« AnteriorContinuar »
undertakings; one with whom that character of Horace will agree,
Si fractus illabatur orbis,
Impavidum ferient rúnie ;such an one cannot but place an esteem, and repose a confidence on him, whom no adversity, no change of courts, no bribery of interests, or cabals of factions, or advantages of fortune, can remove from the solid foundations of honour and fidelity :
Ille meos, primus qui me sibi junxit, amores Abstulit; ille habeat secum, servetque sepulcro.9 Hotwell your Lordship will deserve that praise, I need no inspiration to foretell. You have already left no room for prophecy; your early undertakings have been such in the service of your King and country, when you offered yourself to the most dangerous employment, that of the sea;' when you chose to abandon those delights to which your youth and fortune did invite you, to undergo the hazards, and which was worse, the company of common seamen, that it made it evident you will refuse no opportunity of rendering yourself useful to the nation, when either your courage or conduct shall be required. The same zeal and faithfulness continues in your blood, which ani
9 Virg. Æneid. iv. 28.
Lord Mulgrave had greatly distinguished himself in various naval engagements in both the Dutch wars.
mated one of your noble ancestors to sacrifice
Suave, mari magno turbantibus æquora ventis,
Sed, quibus ipse malis careas, quia cernere suave est. I am sure his master, Epicurus, and my better master, Cowley, preferred the solitude of a garden,
3 Edmund, the first Lord Sheffield, who lost his life in 1548, in quelling an insurrection at Norwich, a city for more than two centuries noted for seditious turbulence.
and the conversation of a friend, to any consideration, so much as a regard, of those unhappy people whom, in our own wrong, we call the great. True greatness, if it be any where on earth, is in a private virtue, removed from the notion of pomp and vanity, confined to a contemplation of itself, and centering on itself :
Omnis enim per se Divûm natura necesse est
- curâ semota, metuque, Ipsa suis pollens opibus. 4 If this be not the life of a deity, because it cannot consist with Providence, it is at least a godlike life. I can be contented (and I am sure I have your Lordship of my opinion) with an humbler station in the temple of Virtue, than to be set on the pinnacle of it :
Despicere unde queas alios, passimque videre
Errare, atque viam palantes quærere vita. The truth is, the consideration of so vain a creature as man, is not worth our pains. I have
* Our author has either quoted from memory, or altered the original to accommodate the passage to his purposes The lines of Lucretius (ii. 645) are,
Omnia enim per se Divûm natura necesse est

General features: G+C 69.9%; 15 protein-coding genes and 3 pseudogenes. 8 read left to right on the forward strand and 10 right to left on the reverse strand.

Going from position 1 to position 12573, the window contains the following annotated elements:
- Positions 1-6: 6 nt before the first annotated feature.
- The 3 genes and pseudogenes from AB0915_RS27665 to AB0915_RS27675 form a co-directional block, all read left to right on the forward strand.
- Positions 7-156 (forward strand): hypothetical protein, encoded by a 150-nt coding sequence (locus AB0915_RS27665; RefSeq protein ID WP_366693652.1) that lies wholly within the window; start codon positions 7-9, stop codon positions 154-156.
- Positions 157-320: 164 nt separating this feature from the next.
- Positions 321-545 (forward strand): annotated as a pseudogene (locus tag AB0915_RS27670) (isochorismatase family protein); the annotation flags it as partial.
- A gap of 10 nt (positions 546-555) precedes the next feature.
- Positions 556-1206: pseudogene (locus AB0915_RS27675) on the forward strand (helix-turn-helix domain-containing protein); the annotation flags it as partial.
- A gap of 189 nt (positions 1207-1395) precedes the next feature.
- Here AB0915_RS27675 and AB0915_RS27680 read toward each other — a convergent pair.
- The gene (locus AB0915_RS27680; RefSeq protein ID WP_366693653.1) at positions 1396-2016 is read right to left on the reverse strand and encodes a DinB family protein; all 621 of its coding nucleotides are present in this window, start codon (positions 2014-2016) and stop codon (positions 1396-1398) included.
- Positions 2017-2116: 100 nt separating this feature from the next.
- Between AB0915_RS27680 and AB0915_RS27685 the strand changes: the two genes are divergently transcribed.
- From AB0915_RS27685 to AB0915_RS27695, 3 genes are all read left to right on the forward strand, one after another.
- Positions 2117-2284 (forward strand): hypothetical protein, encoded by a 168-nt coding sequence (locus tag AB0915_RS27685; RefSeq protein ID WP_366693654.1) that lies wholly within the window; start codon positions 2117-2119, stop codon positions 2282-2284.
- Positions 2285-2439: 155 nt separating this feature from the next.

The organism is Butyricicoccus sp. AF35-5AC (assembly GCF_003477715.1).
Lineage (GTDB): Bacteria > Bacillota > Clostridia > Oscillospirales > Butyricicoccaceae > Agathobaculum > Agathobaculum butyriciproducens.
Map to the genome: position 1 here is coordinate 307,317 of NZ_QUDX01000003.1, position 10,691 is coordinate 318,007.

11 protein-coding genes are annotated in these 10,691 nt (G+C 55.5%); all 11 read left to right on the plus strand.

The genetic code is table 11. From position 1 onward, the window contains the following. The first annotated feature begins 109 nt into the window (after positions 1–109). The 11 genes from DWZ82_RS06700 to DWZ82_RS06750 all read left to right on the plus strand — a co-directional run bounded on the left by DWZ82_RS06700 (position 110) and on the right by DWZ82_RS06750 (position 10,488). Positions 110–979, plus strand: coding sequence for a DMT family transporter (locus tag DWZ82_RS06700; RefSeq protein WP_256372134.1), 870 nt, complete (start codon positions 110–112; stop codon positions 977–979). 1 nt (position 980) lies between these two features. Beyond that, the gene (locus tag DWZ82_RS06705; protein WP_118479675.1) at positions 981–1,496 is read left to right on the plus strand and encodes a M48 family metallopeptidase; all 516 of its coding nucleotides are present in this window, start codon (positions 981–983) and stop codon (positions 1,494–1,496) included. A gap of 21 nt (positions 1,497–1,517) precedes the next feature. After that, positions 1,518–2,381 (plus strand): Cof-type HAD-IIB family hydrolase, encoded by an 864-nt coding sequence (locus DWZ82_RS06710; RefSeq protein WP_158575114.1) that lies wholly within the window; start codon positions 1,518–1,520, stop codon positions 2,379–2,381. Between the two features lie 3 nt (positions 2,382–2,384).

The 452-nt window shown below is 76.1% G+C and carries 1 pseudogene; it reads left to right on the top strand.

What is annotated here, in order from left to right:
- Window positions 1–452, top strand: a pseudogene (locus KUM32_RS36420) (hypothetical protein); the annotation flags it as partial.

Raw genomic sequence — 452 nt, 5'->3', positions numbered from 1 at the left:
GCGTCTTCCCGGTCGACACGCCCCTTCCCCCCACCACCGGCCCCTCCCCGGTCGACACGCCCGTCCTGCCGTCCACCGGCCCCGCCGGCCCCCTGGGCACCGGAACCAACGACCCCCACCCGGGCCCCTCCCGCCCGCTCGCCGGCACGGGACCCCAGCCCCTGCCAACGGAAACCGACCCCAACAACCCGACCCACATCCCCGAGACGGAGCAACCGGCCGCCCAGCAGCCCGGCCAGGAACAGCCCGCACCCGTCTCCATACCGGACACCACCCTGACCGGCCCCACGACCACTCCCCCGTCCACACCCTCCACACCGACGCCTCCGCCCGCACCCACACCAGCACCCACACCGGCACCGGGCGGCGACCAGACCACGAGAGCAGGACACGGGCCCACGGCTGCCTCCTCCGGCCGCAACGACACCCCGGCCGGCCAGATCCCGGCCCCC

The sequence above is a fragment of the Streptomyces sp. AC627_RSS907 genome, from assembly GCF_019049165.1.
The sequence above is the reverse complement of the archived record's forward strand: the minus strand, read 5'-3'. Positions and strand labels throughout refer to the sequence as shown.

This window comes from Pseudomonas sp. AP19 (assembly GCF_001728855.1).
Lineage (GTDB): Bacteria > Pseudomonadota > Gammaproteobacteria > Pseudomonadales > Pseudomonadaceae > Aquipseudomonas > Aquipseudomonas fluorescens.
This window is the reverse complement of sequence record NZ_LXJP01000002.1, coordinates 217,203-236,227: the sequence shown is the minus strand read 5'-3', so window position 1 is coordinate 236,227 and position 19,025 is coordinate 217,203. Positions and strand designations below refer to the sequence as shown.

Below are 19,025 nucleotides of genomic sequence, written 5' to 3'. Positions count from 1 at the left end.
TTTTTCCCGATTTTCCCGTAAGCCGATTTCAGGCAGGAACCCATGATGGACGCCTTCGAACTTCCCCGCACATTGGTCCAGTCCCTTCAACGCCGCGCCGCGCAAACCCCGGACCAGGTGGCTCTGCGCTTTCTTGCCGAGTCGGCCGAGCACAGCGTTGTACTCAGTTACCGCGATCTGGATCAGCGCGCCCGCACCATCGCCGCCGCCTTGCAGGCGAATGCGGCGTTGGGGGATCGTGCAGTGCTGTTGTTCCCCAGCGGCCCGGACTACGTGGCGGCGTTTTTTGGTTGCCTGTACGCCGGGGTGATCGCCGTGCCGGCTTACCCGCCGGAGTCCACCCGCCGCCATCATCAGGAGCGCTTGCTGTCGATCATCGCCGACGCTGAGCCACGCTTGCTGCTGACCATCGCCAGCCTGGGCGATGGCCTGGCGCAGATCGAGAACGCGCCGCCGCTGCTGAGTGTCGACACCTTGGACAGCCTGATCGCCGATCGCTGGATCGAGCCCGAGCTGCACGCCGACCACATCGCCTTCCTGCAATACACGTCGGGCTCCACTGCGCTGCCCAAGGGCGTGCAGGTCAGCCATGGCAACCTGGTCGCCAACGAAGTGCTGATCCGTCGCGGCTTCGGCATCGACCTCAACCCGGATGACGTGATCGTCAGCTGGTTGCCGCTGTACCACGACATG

fool enough at home without looking for it abroad; and am a sufficient theatre to myself of ridiculous actions, without expecting company either in a court, a town, or a playhouse. It is on this account that I am weary with drawing the deformities of life, and lazars of the people, where every figure of imperfection more resembles me than it can do others. If I must be condemned to rhyme, I should find some ease in my change of punishment. I desire to be no longer the Sisyphus of the stage ; to roll up a stone with endless labour, which, to follow the proverb, gathers no moss, and which is perpetually falling down again. I never thought myself very fit for an employment, where many of my predecessors have excelled me in all kinds; and some of my contemporaries, even in my own partial judgment, have outdone me in comedy. Some little hopes I have yet remaining, (and those too, considering my abilities, may be vain,) that I may make the world some part of amends for many ill plays, by an heroick poem. Your Lordship has been long acquainted with my design; the subject of which you know is great, the story English, and neither too far distant from the present age, nor too near approaching it. Such it is in my opinion, that I could not have wished a nobler occasion to do honour by it to
s Dr. Johnson thought that our author's intention to write an epick poem was here mentioned in obscure terms, from an apprehension that his plan might be “ purloined, as he says, happened to him when he told it my King, my country, and my friends; most of our ancient nobility being concerned in the action. And your Lordship has one particular reason to promote this undertaking, because you were the first who gave me the opportunity of discoursing it to his Majesty, and his Royal Highness; they were then pleased both to commend the design, and to encourage it by their commands ; but the unsettledness of my condition has hitherto put a stop to my thoughts concerning it. As I am no successor to Homer in his wit, so neither do I desire to be in his poverty. I can make no rhapsodies, nor go a begging at the Grecian doors, while I sing the praises of their ancestors. The times of Virgil please me better, because he had an Augustus for his patron; and to draw the allegory nearer you, I am sure I shall not want a Mæcenas with him. It is for your Lordship to stir up that remembrance in his Majesty, which his many avocations of business have caused him, I fear, to lay aside; and, as himself and his royal brother are the heroes of the poem, to represent to them the images of their warlike predecessors; as Achilles is said to be roused to glory with the sight of the combat before the ships. For my own part, I am satisfied to have offered the design; and it may be to the